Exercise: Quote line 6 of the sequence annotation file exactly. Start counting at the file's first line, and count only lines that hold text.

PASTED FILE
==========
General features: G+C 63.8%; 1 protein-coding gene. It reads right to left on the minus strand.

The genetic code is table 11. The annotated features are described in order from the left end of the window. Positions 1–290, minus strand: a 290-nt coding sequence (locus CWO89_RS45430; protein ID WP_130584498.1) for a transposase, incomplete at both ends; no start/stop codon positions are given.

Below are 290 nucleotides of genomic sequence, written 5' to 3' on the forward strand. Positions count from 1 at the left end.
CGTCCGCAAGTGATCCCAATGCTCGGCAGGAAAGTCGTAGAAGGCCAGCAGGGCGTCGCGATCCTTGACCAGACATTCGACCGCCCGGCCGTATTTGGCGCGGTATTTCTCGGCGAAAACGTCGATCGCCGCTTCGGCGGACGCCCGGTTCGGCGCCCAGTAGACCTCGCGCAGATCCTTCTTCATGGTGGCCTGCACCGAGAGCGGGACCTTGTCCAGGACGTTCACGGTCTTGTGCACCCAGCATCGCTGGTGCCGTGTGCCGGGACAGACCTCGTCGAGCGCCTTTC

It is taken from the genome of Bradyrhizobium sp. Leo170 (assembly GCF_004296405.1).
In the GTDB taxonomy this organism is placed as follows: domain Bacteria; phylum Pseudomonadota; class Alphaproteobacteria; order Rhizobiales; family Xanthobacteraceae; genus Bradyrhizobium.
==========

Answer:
In the GTDB taxonomy this organism is placed as follows: domain Bacteria; phylum Pseudomonadota; class Alphaproteobacteria; order Rhizobiales; family Xanthobacteraceae; genus Bradyrhizobium.